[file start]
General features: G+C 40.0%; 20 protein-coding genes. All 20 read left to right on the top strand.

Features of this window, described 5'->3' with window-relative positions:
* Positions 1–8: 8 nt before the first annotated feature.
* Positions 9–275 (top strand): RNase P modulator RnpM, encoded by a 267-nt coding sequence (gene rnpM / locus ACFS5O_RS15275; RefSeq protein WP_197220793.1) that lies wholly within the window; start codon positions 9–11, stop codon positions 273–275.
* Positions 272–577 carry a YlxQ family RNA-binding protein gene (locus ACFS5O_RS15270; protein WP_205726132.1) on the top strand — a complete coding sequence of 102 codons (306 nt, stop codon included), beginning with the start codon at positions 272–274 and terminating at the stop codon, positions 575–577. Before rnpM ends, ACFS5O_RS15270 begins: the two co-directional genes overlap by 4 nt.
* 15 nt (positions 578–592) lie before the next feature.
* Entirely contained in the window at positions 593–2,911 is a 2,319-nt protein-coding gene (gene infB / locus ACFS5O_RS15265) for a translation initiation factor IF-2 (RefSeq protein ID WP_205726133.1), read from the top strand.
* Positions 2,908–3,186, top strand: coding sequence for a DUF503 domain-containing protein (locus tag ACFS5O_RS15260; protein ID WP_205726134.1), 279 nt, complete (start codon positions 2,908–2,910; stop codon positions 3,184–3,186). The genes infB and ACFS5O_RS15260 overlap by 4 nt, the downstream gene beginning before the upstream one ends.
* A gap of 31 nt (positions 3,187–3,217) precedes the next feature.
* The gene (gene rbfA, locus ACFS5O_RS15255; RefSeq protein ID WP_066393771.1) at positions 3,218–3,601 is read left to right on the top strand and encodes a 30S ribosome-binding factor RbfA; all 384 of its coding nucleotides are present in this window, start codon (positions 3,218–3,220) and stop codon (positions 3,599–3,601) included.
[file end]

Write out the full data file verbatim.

General features: G+C 40.0%; 20 protein-coding genes. All 20 read left to right on the top strand.

Features of this window, described 5'->3' with window-relative positions:
* Positions 1–8: 8 nt before the first annotated feature.
* Positions 9–275 (top strand): RNase P modulator RnpM, encoded by a 267-nt coding sequence (gene rnpM / locus ACFS5O_RS15275; RefSeq protein WP_197220793.1) that lies wholly within the window; start codon positions 9–11, stop codon positions 273–275.
* Positions 272–577 carry a YlxQ family RNA-binding protein gene (locus ACFS5O_RS15270; protein WP_205726132.1) on the top strand — a complete coding sequence of 102 codons (306 nt, stop codon included), beginning with the start codon at positions 272–274 and terminating at the stop codon, positions 575–577. Before rnpM ends, ACFS5O_RS15270 begins: the two co-directional genes overlap by 4 nt.
* 15 nt (positions 578–592) lie before the next feature.
* Entirely contained in the window at positions 593–2,911 is a 2,319-nt protein-coding gene (gene infB / locus ACFS5O_RS15265) for a translation initiation factor IF-2 (RefSeq protein ID WP_205726133.1), read from the top strand.
* Positions 2,908–3,186, top strand: coding sequence for a DUF503 domain-containing protein (locus tag ACFS5O_RS15260; protein ID WP_205726134.1), 279 nt, complete (start codon positions 2,908–2,910; stop codon positions 3,184–3,186). The genes infB and ACFS5O_RS15260 overlap by 4 nt, the downstream gene beginning before the upstream one ends.
* A gap of 31 nt (positions 3,187–3,217) precedes the next feature.
* The gene (gene rbfA, locus ACFS5O_RS15255; RefSeq protein ID WP_066393771.1) at positions 3,218–3,601 is read left to right on the top strand and encodes a 30S ribosome-binding factor RbfA; all 384 of its coding nucleotides are present in this window, start codon (positions 3,218–3,220) and stop codon (positions 3,599–3,601) included.